Also the way he used the eclipse to gain the cooperation of the Jamaicans can best be described by a word associated with salesmen (and politicians if there is a difference), and that is slick. On the other hand he hungered for wealth and status. The Phillips suggest it was this drive that prevented him from writing about his early life as his family was of humble origin (p.87). It also kept him from marrying Beatriz and thereby legitimizing his son Hernando.
It was this drive that acted as a catalyst for one of Columbus’ most serious flaws- his deceitfulness, of himself and others. He constantly mislead the crown as to the resources and profitability of the New World. The Phillips describe one of his letters as “a tissue of exaggerations, misconceptions, and outright lies” (p. 185). He played up all the good and downplayed the bad (accentuated the positive and eliminated the negative as the old Johnny Mercer song goes).
He used evidence to suit his purposes, and if there was no evidence, he made it up. It was this deceit combined with his ambition that caused him to set up unfulfillable expectations that eventually caused him a great deal of trouble.
The Phillips’ view of Columbus can be summed up by saying that Columbus was a good sailor (sailsman if you will pardon the pun) but a terrible administrator. All of the traits that made him a good explorer (perseverance, intelligence, salesmanship, optimism, and religious belief) made him a bad administrator (poor judgment, stubborn, egotistical, deceitful and ambitious).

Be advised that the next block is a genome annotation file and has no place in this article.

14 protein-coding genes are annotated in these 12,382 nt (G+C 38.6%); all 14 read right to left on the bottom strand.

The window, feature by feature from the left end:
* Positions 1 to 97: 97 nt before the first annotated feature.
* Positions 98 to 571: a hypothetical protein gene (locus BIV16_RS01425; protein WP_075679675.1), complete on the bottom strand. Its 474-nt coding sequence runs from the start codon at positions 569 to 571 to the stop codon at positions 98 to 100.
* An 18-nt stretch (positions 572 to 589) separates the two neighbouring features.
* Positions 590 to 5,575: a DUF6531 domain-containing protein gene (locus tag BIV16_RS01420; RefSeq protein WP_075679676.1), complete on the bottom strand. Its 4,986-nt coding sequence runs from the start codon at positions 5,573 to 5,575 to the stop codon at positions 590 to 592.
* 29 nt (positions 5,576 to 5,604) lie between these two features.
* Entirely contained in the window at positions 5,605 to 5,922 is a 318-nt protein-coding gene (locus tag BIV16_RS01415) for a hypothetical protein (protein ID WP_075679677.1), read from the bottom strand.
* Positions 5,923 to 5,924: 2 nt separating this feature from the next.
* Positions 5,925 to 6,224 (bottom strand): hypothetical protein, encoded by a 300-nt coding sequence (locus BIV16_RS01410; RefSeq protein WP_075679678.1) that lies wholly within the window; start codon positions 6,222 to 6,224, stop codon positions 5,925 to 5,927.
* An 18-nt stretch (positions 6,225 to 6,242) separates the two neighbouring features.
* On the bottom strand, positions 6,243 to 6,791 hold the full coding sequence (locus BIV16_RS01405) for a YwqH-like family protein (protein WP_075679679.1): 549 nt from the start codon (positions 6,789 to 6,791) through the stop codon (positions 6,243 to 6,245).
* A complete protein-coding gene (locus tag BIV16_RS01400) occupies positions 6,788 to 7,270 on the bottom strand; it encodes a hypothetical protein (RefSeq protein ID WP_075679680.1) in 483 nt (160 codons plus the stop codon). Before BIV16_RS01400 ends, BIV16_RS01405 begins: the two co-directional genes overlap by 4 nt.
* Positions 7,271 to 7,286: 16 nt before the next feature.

The Phillips write that “when reality intervened, Columbus needed the practical skills of a manager and administrator; not only did he lack those skills, but he seemed to lack the temperament to develop them” (p.186). They also, after giving a list of Columbus’ strengths, write that “Columbus was always more interested in continued exploration than in the humdrum satisfactions of careful administration, and the new tasks constituted a challenge that he was unwilling or unable to meet”(p.194).
The Phillips’ account of Columbus is not like most of the information I have read about him. They do not try to use historical evidence to shore up their own ideological view. Instead they try to see Columbus and his times as clearly as possible as he and they really were.
It is hard to disagree with them. I found it interesting that while they discussed slavery and disease they only discussed it as it occurred at a particular time without trying to make any broad generalizations about it. Why? Because it is pointless and misguided.
No one can take the blame or the credit for all that has been laid at Columbus’ feet, and rather than credit or blame one man, it is much more interesting and exciting to try to see the big picture of the times and how so many advances seemed to converge at the same time to facilitate Columbus’ voyages. It’s like trying to put together a difficult jigsaw puzzle without seeing the picture.
If you accomplish the task of completing a historical jigsaw puzzle, it’s much more rewarding and information yielding than just asserting a position because it supports your personal political agenda. The Phillips put together a good puzzle, and I think they hit the nail on the head.
Columbus was like most people. He had strengths and weaknesses, and when he was doing a job that utilized his gifts he did a good job, but when he attempted to do the things he had no aptitude for, he failed miserably.